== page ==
5 May 2017

Growing Pasifika Midwives and Riding the Waves

Elani Mafi and Valentina Tu’itavuki are of Tongan descent and 3rd Year Midwifery students.  Elani who was born in Tonga and emigrated to New Zealand in 1999, and is married with 4 children.   Coming from a large family of 10 and her upbringing in the islands has guided her to towards midwifery.

Valentina is NZ born and married with 3 children. There are a variety of reasons she chose midwifery but mainly it  was an empowering feel a midwife gave her after the birth of her last child.

They have found the midwifery programme very intense and challenging on multiple levels - mentally, as  physically and financially.  Fortunately, they are both recipients of the Ministry of Health - Pasifika Health Scholarship which and  are grateful for this support, as it means their student loan will be a little more manageable when they graduate as  registered midwives. They hope it continues to be available to benefit more Pasifika midwifery students.

They met AUT Pasifika Midwifery Student Liaison Ngatepaeru Marsters, whose role is to provide a wraparound service for struggling students and thereby to improve attrition rates.  She initiated networking contact with Pasifika Midwives Aotearoa (PMWA), and in particular the ‘Aunties’ mentoring programme.  The National ‘Aunties’ co-ordinator Tokarahi Tobeck pairs up a student with a Pasifika midwife and they negotiate whoever support is needed. 

Through this association Elani and Valentina met other students and midwives that has consolidated relationships.  Last year they came together to practise a dance in amongst a very busy academic timetable for a very successful fundraiser. These funds subsidised all Pasifika midwifery students attendance at the NZ College of Midwives 10th Bi-ennial Conference, and they also performed their dance on the final day - a very proud moment.

On the 31st of March - 2nd April, Pasifika Midwives Aotearoa  held their 2nd National Fono,  ‘Riding the Waves,’ where Aunties, midwives-in-waiting (Pasifika students waiting on National Exam results), Nieces and prospective students with their families came together for the weekend.  It was an opportunity to network and strengthening relationships within midwifery and with external stakeholders.  The venue Kia Aroha College had the perfect wairua that embraced our families to ‘live in’, and in the heart of Manukau.  Having the mana of Ngā Māia ki Tāmaki Makaurau , the Auckland Maori midwives to perform the Mihi Whakatau, laid the platform for a successful gathering.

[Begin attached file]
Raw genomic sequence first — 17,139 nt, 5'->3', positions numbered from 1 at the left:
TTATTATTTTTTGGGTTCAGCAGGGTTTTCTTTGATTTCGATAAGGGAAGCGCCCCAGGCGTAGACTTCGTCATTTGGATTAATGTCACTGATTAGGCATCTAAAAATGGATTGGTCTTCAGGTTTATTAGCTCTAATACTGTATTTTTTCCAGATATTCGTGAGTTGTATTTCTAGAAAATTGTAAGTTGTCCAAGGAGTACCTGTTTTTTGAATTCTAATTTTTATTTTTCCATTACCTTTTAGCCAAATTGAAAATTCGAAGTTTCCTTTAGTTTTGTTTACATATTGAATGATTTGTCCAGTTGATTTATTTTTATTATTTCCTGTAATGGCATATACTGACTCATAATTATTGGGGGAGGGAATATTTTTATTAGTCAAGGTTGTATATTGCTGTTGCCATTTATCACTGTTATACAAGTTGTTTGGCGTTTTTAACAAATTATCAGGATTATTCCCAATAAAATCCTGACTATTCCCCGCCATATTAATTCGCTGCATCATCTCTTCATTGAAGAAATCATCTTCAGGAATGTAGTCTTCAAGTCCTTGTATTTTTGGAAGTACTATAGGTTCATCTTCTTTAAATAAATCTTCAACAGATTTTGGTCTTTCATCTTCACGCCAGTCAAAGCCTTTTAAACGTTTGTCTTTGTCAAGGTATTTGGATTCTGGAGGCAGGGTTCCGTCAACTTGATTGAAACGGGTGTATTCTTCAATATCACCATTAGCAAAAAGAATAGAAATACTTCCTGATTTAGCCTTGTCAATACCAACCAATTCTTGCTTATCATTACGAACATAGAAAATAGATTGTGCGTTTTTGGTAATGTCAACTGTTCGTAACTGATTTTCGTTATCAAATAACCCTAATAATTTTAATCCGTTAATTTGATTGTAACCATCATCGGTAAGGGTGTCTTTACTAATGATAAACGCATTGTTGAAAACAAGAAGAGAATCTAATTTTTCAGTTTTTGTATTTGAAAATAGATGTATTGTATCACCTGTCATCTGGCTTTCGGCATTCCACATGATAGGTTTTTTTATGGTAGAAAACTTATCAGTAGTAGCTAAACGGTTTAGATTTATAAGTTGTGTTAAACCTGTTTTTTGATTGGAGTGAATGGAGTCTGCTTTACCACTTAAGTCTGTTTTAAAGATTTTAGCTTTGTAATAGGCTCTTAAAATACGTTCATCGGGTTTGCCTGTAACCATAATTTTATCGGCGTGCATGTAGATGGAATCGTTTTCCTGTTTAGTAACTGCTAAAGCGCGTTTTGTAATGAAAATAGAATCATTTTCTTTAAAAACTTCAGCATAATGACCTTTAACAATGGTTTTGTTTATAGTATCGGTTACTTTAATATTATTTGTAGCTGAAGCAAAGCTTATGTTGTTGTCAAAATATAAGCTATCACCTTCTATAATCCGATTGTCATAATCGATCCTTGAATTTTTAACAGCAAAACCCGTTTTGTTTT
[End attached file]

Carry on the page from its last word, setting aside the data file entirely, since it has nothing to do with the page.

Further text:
We were honoured to have Jacinta Fa'alili-Fidow from TAHA as our energetic MC and privileged to have Jenny Salesa (MP) as the opening speaker.  The family atmosphere generated a comfort level for honest and open dialogue. Having MOH’s  Pacific Chief Advisor Matafanua Hilda Faaselele to remind us of their role in supporting midwifery students with scholarships - meant students could thank her personally. It was wonderful to have all the Midwifery leaders across the Auckland region and other Pasifika health representatives, in particular Fuimaono Karl Puloto-Endemann.  Students know of the Fonofale model and were a little star struck.

It was a weekend of ‘being’ together - laughter, food, family are always essential ingredients for any Pacific gathering.  It was in abundant during ei kata making, henna drawing and dancing on Saturday night where mothers, children and Aunties let their hair down and simply enjoyed the moment.  The children unhappily went home because they wanted the fun to continue.

The vision and commitment of reciprocity has been promised by Elani and Valentina as the Pasifika midwifery workforce grows along with the community. Their hope is to help bridge the gap in health inequities and make a difference as they look ahead to a career as midwives. In 2016, there was one Pasifika student graduate from AUT and this year an inspirational 10 new graduate midwives will join the workforce.

The subtleties of ‘being together’ are the threads that bind and strengthen, then magic happens along with faith of belief. 

Malo 'Aupito  Valentina and Elani for sharing your story and all those Magicians - midwives, students and supporters.